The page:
Thyroid Cytology Smear Slides: An Untapped Resource for ThyroSeq Testing
Marina N. Nikiforova MD, Marcos Lepe MD, Lindsey A. Tolino BS, MBA, Megan E. Miller BS , N. Paul Ohori MD, Abigail I. Wald PhD, Michael S. Landau MD, Cihan Kaya PhD, Umberto Malapelle PhD, Claudio Bellevicine MD, PhD, Giancarlo Troncone MD, Yuri E. Nikiforov MD, PhD, Zubair Baloch MD, PhD
Molecular testing of thyroid nodules with indeterminate fine-needle aspiration (FNA) cytology is commonly used to guide patient management and is typically performed on freshly collected FNA samples. In this study, the authors evaluated the performance of the ThyroSeq test in cytology smear slides
Air-dried Diff-Quik (DQ)-stained and alcohol-fixed Papanicolaou (Pap)-stained smears were used to determine required cellularity and sensitivity of mutation detection and to compare ThyroSeq v3 Genomic Classifier (GC) results obtained in cytology smears and fresh FNA samples from the same nodules.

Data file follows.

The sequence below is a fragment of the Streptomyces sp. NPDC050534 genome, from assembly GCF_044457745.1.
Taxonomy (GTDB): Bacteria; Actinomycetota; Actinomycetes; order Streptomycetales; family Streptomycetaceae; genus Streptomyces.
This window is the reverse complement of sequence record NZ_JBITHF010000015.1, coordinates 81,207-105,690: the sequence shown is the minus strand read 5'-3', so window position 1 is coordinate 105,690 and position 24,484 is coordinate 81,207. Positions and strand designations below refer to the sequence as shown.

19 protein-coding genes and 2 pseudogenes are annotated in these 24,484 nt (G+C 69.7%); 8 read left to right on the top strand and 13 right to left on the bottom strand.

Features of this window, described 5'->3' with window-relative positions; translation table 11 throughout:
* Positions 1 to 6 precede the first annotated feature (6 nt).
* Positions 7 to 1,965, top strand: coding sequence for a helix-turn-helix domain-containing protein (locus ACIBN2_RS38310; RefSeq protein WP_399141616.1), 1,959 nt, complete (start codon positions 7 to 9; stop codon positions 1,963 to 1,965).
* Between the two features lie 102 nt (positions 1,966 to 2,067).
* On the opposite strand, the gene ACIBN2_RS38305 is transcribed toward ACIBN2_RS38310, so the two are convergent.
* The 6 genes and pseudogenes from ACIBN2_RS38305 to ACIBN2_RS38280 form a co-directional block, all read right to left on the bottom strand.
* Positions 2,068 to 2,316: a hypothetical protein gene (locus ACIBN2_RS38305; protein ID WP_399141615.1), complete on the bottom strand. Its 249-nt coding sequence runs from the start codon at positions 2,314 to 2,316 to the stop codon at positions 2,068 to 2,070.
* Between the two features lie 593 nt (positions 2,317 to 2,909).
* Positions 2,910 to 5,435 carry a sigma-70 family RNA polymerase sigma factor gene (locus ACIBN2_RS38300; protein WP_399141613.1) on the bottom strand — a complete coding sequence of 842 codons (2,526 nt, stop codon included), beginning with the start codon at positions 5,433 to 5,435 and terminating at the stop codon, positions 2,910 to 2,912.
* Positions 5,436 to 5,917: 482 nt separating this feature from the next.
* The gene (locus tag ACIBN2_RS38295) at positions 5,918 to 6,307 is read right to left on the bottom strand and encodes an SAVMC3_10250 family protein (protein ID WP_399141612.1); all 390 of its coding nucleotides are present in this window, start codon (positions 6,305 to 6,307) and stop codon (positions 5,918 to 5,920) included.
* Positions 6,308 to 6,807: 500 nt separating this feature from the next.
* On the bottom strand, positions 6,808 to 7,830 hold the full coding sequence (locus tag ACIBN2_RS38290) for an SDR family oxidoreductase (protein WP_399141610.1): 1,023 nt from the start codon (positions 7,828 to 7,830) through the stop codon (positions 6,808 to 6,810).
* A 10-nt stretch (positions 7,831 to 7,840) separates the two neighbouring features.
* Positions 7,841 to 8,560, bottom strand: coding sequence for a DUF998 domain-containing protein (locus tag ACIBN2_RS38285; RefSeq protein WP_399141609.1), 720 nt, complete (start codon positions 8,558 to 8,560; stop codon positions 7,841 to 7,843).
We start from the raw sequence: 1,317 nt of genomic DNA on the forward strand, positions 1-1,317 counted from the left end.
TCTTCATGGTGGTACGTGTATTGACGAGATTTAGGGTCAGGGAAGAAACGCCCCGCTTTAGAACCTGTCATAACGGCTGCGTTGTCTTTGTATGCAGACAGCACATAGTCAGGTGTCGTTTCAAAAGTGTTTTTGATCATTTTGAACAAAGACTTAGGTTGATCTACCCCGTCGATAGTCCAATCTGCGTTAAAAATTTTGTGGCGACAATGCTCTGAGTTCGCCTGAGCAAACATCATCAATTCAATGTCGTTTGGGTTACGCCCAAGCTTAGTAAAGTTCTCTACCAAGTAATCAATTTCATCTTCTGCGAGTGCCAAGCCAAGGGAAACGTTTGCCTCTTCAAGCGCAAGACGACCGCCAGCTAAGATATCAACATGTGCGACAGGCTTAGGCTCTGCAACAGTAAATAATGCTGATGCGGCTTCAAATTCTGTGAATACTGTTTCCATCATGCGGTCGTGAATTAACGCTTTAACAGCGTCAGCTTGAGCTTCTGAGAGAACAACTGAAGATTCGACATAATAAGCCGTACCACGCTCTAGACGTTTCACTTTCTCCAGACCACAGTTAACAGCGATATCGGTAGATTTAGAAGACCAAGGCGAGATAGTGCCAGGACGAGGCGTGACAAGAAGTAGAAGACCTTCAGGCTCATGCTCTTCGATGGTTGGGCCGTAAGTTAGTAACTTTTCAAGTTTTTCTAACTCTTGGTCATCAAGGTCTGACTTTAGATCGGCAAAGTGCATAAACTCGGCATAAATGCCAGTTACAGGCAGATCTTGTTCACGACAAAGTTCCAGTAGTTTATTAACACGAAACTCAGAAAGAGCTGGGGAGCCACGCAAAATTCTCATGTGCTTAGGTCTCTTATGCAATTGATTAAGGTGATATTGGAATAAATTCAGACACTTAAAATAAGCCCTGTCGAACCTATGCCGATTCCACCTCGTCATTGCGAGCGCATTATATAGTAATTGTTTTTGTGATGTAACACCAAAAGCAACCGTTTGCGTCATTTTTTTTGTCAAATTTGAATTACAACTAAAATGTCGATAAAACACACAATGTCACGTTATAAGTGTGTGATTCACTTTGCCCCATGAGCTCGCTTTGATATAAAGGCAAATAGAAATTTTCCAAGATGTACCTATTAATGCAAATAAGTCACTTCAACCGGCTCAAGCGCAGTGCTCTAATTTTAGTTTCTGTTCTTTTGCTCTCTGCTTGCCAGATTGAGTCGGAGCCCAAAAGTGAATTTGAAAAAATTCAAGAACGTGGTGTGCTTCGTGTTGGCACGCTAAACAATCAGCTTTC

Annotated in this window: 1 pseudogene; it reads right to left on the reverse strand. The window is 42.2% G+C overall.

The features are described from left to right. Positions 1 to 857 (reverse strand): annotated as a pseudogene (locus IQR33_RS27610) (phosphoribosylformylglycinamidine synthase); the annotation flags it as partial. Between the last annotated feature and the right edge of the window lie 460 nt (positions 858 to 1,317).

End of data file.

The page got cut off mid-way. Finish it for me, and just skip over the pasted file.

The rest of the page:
ThyroSeq testing of 31 cytology smears revealed that 25 smears (81%) were adequate for ThyroSeq analysis, including 14 Pap-stained smears (100%) and 11 DQ-stained smears (65%), whereas 6 DQ-stained smears (35%) failed RNA sequencing. The overall accuracy for detecting molecular alterations was 98%, with 100% concordance for mutations and gene expression alterations, 96% concordance for fusions, and 94% concordance for copy number alterations. Cytology smears were adequate for ThyroSeq analysis when at least 200 to 300 cells were present in 1 to 3 slides. ThyroSeq detected all studied mutations down to 5% allele frequency and BRAF mutations down to 1% allele frequency. Testing of smears yielded a positive ThyroSeq GC result in all nodules originally classified as positive.
Thyroid FNA cytology smear slides with adequate cellularity can be successfully used for ThyroSeq GC testing in approximately 80% of cases, with an even higher success rate in Pap-stained smears. Compared with FNA samples collected into preservative solution, 94% to 100% of different genetic alterations could be accurately detected in smears, validating cytology smears as an alternative for ThyroSeq testing in patients with indeterminate thyroid cytology.
Cancer Cytopathology. 2020; doi.org/10.1002/cncy.22331